There are other reasons to pursue "just" a master's degree. Someone with unmet intellectual needs can explore new interests. On its own a master's degree qualifies you for higher-level business, public service, and government jobs. Master's programs turn out applied sociologists and grant-writers who are in demand at public agencies and private companies. Master's degrees equip people to teach some college courses. Many community college instructors only possess a master's degree. For a person with quantitative and computer skills, there are plenty of jobs in other than purely academic fields.
Before committing to a graduate school, it is important to familiarize oneself with their requirements. Of particular concern looms the language requirement. For some people, learning a foreign language remains a significant barrier, as Cortada and Winkler (1978) have noted. Increasingly programs offer just a master's degree with no language requirement which can save a student time and money. The only drawback to studying in a master's program before going on to a separate doctoral school is that certain fellowships are contingent on the fact that someone is starting as a first year student. Many times you cannot use those particular fellowships when you go on to another school.
If someone only wants a master's degree, he or she should not apply to a Ph.D. program. Potential students ought to know that doctoral program give terminal master's degrees in order to end their relationship with problem students. Many employers know this.
Apply to as Many Schools as Possible
One way to increase the probability of acceptance into graduate school is to apply to a large number of schools. This takes time, research, and money but it is the most crucial investment a potential student will make. An aspirant will have to weigh the acceptance decision by a combination of factors, like financial support, possible mentors, areas of specialization, prestige of the school, and whether or not the school will accept prior credits. Some will accept the applicant and others won't. Some will support the student and some won't. At least, there will be some choices available. If a person applies only to the best schools, he or she may receive a pile of rejection letters. Then the student has lost another year because there are no other options. Encourage people to apply to the top schools as well as some sure-things. Then they can sort out the options later. I remember one bright master's student had just gotten out of the Army. He thought he couldn't get into Stanford. After much prodding, he applied just to please his graduate advisor. It turned out he was accepted with full support. What if he hadn't applied? He would have missed the opportunity of a lifetime.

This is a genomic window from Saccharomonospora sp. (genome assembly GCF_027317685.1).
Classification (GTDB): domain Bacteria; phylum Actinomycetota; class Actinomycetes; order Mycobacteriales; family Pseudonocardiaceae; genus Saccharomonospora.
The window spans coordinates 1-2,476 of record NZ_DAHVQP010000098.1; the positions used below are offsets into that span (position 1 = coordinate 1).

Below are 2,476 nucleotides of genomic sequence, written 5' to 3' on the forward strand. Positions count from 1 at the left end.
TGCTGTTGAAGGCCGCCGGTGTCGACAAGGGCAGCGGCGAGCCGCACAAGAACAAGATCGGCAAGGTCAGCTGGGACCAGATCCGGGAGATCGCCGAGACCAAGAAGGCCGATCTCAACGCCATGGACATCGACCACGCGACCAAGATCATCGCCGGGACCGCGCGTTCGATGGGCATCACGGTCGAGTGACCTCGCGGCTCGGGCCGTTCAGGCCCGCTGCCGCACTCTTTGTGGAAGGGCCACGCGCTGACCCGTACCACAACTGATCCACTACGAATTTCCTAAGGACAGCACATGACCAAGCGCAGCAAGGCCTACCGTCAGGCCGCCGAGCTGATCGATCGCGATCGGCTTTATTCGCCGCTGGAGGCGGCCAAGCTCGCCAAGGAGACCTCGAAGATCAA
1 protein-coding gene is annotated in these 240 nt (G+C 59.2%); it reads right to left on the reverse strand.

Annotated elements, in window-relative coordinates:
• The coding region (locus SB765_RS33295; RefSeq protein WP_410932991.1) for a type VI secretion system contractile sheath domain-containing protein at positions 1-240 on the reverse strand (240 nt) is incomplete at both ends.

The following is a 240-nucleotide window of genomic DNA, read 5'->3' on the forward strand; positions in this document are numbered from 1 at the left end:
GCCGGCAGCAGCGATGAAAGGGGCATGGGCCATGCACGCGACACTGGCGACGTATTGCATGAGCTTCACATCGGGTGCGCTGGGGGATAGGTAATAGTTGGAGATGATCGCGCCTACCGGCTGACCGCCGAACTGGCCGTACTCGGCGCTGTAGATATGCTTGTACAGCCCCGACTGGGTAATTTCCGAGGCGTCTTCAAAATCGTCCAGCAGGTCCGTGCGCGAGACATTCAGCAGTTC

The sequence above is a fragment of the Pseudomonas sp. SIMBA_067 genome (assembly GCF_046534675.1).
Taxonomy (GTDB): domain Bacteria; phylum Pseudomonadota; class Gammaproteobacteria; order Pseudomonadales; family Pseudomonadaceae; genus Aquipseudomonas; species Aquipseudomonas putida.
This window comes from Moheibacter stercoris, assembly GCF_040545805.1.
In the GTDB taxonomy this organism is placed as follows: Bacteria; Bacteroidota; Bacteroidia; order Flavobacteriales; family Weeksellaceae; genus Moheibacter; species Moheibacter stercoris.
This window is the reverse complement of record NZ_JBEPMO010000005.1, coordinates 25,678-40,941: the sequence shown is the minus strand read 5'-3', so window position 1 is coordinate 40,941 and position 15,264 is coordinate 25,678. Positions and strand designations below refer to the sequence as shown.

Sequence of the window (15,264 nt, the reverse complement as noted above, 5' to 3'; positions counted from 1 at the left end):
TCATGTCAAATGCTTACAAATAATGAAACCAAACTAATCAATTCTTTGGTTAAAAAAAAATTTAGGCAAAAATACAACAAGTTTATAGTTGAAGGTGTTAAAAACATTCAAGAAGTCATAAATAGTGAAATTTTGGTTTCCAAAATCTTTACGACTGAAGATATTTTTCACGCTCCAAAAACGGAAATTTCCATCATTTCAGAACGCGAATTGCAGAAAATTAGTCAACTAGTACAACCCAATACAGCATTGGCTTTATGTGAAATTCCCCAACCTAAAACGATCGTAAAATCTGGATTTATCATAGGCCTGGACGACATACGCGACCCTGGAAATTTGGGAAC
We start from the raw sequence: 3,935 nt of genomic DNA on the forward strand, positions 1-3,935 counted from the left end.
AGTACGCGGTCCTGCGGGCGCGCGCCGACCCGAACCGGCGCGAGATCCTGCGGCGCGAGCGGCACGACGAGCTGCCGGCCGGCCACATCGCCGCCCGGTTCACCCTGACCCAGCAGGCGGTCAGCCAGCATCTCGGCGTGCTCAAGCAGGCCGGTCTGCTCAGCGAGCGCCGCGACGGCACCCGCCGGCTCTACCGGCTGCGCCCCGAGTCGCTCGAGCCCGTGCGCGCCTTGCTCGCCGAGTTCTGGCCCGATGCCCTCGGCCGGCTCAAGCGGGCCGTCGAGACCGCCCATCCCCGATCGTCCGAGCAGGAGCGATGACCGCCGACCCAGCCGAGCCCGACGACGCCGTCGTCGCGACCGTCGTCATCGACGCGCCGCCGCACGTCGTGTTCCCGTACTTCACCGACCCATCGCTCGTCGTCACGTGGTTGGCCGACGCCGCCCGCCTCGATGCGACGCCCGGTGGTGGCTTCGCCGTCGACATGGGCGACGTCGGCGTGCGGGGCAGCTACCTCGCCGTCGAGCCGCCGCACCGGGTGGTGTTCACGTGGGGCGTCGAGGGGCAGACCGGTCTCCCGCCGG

Most departments are very idiosyncratic in their selection process. Many potential students don't know this. While you can get into University X, they will never accept you at University Y. College catalogs don't tell the whole story. One cannot really anticipate the kind of student a university will accept without inquiring into the matter. Potential students can do some research by asking graduate students and advisors. For example, locally it is common knowledge in academic circles that a certain UC program will not accept students from its neighboring state university. However, quite a few of those same applicants are regularly accepted at another more highly ranked school. Insider information like this helps applicants. Encourage them to apply to friendly conduit departments which value their previous degrees and academic work. That will also increase their chances.
One thing applicants cannot control is their competition. They may be competing against Harvard graduates or people who already have master's degrees in statistics or mathematics. Since they can't control the competition, they must apply to a lot of schools to even out the odds. Other uncontrollable variables may work in their favor. So the guideline here is, go ahead and apply! The department might decide to increase the size of its entering cohort, or it may want to increase the number of minorities and women. One year, they may want people with master's degrees. The next year may differ. There's no way to tell without inside information. Some of the process is just plain luck.
Money still remains one of problems facing people who want to go to graduate school. If a student is accepted to a great school which doesn't offer support, he or she should consider going anyway. Students can find jobs on their own. They can probably find a research assistantship or a job as a reader once they get into the school. Graduate loans go up to $7500 per year. These loans are less desirable, but they are there to help. When I was accepted at UCLA, the program did not offer me any financial support. I wrote every professor to say I was available for part-time work. The very last professor I wrote to hired me as a research assistant, then later as a teaching assistant. So I ended up with two jobs and a good mentor. Sometimes you make your own luck.
Even if one is not accepted to a school, there may be a "backdoor" into the program. That is to say, students can sign up with an extension program which will allow them to attend classes on a provisional basis. This amounts to talking your way in by eventually gaining support from connections on the inside. It has been done, a good challenge for the diplomatic and well-connected student, but a rare occurance.